19. How can I find my name on a list of Eagle Scouts. I earned Eagle Scout in 1978. In my military travel I have lost most of my Scouting stuff including my Eagle badge. How can I receive a replacement Eagle badge?
    Jeffrey l Branem, USAF, TSgt, retired
    100% Disabled Veteran

  20. I remember noticing the difference between the BSA’s and the Olympic Games movement’s using of the three colors. My immediate thought was the same “What? Why isn’t gold the top, as it is for the Olympic medals.” However, at the time I earned all three palms, I just figured that because I was just a kid, I had better keep quiet about it because some adult might not appreciate it being questioned. So I decided to wait and someday perhaps find out why. Thank you for explaining it now.

  21. I explain this to every Eagle candidate I counsel about their project, but with a far simpler explanation. The gold is gold plated. The silver is solid sterling silver. Done. How hard is that?

  22. Yet the 1st commissioner of the BSA, Dan Beard was the recipient of the first and only “gold Eagle badge” …

  23. Here is an NPR article on gold, silver and bronze medals that sheds a lot of light on this topic. Turns out that the 3-metal system of medals wasn’t used in the Olympics until 1904. The real question should be “why do the Olympics and subsequent competitions use Gold, Silver, and Bronze instead of the traditional rank system?”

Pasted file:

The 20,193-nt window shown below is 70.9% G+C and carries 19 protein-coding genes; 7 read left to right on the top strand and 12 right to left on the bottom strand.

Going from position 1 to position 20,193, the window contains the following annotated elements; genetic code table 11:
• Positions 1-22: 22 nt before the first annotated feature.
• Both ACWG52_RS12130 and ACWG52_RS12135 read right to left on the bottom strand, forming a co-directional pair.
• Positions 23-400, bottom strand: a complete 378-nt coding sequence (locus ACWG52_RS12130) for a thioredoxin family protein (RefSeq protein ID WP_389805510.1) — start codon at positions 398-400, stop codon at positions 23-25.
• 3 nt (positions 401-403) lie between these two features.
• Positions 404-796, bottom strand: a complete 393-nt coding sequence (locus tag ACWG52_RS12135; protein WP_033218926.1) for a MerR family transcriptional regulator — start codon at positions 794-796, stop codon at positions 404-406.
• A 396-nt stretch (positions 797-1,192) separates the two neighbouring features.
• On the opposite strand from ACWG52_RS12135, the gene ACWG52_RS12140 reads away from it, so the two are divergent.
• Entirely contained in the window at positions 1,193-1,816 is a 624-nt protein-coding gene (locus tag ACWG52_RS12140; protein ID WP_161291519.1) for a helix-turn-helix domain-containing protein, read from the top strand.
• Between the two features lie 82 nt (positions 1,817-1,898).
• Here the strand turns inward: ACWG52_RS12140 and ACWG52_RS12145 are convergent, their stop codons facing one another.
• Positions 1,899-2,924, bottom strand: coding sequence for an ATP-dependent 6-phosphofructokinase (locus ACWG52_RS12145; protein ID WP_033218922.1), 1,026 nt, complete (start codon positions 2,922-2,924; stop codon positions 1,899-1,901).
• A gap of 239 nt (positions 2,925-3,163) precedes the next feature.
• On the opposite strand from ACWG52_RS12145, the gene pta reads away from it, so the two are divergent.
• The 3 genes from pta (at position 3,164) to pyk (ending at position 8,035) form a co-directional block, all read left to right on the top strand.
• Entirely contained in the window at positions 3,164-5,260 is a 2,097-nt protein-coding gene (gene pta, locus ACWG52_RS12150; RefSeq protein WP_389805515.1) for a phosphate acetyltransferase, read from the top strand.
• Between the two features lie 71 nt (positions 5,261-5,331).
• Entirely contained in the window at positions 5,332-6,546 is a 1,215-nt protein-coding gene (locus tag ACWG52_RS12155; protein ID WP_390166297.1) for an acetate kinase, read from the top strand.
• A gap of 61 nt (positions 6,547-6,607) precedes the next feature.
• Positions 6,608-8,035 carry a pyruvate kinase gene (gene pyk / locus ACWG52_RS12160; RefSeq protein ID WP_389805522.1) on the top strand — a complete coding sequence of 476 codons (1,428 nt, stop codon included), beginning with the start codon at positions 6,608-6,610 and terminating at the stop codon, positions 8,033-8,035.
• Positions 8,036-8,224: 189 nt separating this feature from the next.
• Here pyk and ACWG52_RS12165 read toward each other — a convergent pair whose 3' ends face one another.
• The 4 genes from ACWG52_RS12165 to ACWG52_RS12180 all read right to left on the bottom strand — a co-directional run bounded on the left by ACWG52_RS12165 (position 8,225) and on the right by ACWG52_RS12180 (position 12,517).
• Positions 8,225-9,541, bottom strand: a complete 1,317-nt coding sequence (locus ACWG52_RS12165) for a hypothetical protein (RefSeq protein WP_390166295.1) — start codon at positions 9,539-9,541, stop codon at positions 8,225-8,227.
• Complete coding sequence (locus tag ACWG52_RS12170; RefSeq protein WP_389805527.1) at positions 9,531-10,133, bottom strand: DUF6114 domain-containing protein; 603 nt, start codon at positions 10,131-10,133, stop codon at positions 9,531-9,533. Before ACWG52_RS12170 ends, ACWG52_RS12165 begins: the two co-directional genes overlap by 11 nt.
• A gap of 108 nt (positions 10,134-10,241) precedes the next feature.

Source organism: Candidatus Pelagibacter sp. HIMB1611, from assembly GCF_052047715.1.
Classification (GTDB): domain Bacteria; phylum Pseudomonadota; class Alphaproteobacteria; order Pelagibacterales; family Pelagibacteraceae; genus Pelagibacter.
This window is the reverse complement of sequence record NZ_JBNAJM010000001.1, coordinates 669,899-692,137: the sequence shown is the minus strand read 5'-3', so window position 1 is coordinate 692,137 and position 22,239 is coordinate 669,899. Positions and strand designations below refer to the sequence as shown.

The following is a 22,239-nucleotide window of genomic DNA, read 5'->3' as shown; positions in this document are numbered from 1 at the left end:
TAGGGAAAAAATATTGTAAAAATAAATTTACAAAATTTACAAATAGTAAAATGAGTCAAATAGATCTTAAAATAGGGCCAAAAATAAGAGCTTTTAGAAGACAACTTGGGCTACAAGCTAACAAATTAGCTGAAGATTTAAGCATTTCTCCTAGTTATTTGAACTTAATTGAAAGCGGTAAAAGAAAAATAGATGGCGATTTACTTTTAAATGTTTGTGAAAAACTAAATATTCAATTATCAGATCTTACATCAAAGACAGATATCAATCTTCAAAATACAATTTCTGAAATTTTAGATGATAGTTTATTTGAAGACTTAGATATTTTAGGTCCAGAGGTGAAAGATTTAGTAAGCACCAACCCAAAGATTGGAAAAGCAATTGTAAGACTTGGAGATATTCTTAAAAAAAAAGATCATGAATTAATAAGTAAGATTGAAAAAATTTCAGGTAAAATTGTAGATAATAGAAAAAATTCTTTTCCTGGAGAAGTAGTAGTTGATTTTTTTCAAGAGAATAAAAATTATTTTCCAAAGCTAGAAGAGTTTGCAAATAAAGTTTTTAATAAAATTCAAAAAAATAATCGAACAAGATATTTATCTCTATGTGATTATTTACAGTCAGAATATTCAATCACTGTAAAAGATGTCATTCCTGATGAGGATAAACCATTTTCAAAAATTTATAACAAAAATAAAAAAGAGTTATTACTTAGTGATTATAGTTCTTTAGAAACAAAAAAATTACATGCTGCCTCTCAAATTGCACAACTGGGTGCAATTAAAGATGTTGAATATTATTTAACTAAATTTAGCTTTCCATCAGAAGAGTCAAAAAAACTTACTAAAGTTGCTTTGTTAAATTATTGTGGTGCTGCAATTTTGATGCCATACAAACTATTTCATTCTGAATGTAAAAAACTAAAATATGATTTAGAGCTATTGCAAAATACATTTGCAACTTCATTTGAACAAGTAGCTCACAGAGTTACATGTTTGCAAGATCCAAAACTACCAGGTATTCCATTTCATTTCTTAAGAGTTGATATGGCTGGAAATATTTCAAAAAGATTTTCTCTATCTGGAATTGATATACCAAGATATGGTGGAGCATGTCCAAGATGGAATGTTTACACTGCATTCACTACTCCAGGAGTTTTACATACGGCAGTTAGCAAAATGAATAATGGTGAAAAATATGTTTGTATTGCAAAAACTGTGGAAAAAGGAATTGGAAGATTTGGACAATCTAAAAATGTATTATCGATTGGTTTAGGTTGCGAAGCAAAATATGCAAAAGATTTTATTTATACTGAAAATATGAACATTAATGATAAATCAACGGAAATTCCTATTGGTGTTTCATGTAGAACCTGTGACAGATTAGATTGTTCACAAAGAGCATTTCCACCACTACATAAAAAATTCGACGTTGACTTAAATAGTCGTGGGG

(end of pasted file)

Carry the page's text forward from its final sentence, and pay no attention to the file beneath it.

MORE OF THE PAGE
24. The US Military also uses the silver and bronze colors for Medal Devices such as the Oak Leaf Cluster and the Service Star. For example, if a soldier serves in a campaign they receive that service ribbon (medal). On a second deployment to the same campaign they would earn one bronze star to put on the ribbon to signify two deployments. After the fifth deployment they would replace 4 bronze stars with one silver star to signify five deployments. Six would be one silver and one bronze, etc. So in a certain respect, Eagle Palms can more closely be associated with military ribbon devices. I do not believe there is currently a gold device for any award.